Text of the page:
A nonprofit publication of the Kentucky Center for Public Service Journalism

The River: Remembering Madison Berry, 29, on anniversary of his death; ‘riverlorian’ who loved river

The riverboat captain is a storyteller, and Captain Don Sanders will be sharing the stories of his long association with the river — from discovery to a way of love and life. This is a part of a long and continuing story. This tribune first appeared a year ago.

By Captain Don Sanders
Special to NKyTribune

Last week found me asking, “How much difference does a year, or so, make?”  Now I’m asking, “How much difference does a week make?” The answer was more than I wanted to know.

Madison Berry in uniform as a prestigious “Paducah Ambassador” after greeting the AMERICAN DUCHESS, background. (MB Self-Portrait.)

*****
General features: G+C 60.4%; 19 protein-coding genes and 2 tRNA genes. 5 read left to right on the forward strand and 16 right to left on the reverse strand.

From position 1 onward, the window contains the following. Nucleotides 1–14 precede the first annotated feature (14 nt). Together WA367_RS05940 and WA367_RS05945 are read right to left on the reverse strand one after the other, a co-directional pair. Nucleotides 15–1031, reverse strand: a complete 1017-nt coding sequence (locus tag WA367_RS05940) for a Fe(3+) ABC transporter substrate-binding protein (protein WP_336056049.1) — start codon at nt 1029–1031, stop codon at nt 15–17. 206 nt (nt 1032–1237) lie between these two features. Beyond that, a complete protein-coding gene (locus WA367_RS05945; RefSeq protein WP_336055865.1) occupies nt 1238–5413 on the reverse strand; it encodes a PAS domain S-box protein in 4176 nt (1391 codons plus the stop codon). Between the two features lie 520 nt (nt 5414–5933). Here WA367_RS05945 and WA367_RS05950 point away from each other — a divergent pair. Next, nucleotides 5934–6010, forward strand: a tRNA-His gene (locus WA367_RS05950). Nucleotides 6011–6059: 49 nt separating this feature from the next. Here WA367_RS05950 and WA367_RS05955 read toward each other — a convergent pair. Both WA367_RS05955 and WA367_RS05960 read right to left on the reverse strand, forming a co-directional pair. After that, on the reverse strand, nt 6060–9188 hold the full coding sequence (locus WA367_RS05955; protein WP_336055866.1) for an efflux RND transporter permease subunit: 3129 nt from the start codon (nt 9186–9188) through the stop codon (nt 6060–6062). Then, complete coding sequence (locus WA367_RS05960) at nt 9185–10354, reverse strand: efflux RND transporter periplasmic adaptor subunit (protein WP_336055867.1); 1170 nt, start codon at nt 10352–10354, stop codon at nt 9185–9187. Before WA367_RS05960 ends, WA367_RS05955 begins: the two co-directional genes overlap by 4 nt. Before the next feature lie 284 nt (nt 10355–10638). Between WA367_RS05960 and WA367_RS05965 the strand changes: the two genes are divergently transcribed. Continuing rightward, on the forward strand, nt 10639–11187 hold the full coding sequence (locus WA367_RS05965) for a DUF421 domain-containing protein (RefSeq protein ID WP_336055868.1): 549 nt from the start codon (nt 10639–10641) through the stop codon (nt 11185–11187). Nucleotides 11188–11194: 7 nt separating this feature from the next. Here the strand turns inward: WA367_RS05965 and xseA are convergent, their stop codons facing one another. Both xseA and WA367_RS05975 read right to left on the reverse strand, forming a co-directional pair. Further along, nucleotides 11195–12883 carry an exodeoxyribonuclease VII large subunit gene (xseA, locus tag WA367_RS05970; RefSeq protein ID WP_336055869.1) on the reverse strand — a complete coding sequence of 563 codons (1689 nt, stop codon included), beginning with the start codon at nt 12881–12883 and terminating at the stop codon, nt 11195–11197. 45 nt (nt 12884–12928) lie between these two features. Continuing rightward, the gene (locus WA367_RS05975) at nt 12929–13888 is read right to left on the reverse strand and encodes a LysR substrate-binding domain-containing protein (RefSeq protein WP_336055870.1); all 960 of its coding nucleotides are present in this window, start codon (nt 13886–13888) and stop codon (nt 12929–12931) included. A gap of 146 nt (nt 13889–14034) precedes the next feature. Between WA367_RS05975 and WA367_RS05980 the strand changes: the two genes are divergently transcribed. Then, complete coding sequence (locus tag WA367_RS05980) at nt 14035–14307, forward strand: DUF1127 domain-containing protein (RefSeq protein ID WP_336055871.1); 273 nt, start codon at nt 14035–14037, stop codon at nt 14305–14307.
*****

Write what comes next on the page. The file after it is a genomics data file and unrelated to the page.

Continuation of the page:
No sooner had I opened the computer for the morning, last Saturday, August 7, 2021, I stared dubiously in disbelief at the message popping from the page: “The bravest person I have ever known was my son, Madison Craig Berry. Unfortunately, today he passed from this world.” 

This can’t be happening, I thought, as the words of Beverly Craig, Madison’s mother, struck my heart like a stake forged of cold iron. Yet, despite the blow, I kept reading: “During his 29 years, he showed me how to overcome adversity, how to be happy and content with simple pleasures, how to enjoy life, how to be passionate about hobbies and interests, how to love, and how to laugh….” 

As I kept reading, a grieving mother’s emotions continued to spill from within the glare of the electronic monitor…. “While his life was not ordinary, it was extraordinary! He was unique, funny, persistent, devoted to family and friends, and tenacious. My world is less now that he has passed, but heaven is richer! I love you, Madison!”

Madison Berry and I never met personally. These days, however, relationships easily develop via the internet with Facebook, for example, replacing one-on-one contacts. Although I cannot recall the first time Madison and I exchanged greetings, we’d definitely been “Facebook Friends” since before the COVID Pandemic.